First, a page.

In July 1918, as the last brutal few months of World War I dragged on, Haiti declared war, on its economic ally, Germany. Haiti became the 22nd nation to declare war on Germany, as the Great War, as it would come to be known, was in its final months, in 1918.


1917 – HAITI CONSIDERS THE QUESTION OF WAR AGAINST GERMANY BUT DECIDES TO CONSIDER ALTERNATIVE OF BREAKING DIPLOMATIC RELATIONS

A commission appointed to consider the demand of Haiti’s President d’Artiguenave to declare war on Germany, reported today that there is not sufficient reason for such a declaration and proposed instead the diplomatic relations with Haiti be broken off.

The Haitian Congress will discuss the report, pending a final decision.

(The Nebraska Journal, Friday 11, May 1917)

1917 – THE SINKING OF THE FRENCH STEAMER MONTREAL BY A GERMAN TORPEDO

Haiti decided to take action against Germany, after the sinking of a French boat which had eight Haitian nationals (five crew and three passengers) onboard.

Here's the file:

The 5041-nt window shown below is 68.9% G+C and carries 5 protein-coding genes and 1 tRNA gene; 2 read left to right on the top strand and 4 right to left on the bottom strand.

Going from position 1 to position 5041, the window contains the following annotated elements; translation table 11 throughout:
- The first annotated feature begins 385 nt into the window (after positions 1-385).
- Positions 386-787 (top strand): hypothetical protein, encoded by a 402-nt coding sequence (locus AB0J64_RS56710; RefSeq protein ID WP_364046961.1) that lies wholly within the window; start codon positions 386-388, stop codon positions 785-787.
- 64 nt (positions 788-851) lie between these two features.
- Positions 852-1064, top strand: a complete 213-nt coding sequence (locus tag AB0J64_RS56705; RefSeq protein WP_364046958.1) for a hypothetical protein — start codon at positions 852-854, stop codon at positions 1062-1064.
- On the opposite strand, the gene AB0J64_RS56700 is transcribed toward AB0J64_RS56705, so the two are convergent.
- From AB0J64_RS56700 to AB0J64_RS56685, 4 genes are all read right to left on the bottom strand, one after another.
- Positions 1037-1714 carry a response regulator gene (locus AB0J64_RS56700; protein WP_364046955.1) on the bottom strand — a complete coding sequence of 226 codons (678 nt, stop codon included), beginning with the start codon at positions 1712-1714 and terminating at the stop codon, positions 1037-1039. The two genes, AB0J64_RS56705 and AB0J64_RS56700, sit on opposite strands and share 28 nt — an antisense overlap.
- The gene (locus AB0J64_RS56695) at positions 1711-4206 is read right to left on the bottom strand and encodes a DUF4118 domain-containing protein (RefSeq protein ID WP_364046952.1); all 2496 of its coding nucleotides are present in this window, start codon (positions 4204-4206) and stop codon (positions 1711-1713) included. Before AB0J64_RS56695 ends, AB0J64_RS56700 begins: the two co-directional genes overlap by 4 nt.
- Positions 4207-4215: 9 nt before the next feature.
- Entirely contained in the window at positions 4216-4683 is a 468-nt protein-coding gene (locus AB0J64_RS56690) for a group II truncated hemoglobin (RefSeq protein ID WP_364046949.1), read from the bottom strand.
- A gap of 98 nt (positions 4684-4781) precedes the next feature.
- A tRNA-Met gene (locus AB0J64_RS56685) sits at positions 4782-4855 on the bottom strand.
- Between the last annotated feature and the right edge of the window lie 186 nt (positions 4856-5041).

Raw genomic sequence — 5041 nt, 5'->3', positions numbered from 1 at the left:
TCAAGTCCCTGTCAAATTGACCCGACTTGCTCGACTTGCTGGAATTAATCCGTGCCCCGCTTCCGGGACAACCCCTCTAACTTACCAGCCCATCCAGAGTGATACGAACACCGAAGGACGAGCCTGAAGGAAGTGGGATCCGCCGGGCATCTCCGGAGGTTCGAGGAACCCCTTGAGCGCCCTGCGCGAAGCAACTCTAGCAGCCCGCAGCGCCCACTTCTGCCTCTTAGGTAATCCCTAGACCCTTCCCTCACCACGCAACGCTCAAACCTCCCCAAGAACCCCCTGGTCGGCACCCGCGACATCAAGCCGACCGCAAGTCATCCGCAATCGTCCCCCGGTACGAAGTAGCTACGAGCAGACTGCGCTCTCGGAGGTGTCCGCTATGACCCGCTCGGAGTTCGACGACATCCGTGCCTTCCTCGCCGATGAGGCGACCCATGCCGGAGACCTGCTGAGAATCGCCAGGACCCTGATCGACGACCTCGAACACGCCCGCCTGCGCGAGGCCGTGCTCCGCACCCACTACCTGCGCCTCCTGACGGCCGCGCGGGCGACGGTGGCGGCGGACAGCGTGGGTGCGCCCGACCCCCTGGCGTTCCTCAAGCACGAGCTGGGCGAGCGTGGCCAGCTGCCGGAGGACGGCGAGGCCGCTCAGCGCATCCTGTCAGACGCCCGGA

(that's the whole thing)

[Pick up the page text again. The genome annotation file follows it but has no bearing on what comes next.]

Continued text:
(Los Angeles Times, Saturday, 05 May, 1917)

Before Haiti could decide on breaking off diplomatic relations, Germany severed diplomatic relations with Haiti, in June 1917.

Germany severed relations after the Haitian Republic protested against Germany’s unrestricted submarine warfare and demanded compensation for losses to Haitian commerce and life as a result of the sinking of the French steamer Montreal.

By 1918, President d’Artiguenave, in changing certain provisions of Haiti’s constitution, demanded, and got a unanimous decision to declare war on Germany.

(The Telegraph, Monday, 15 July 1918)
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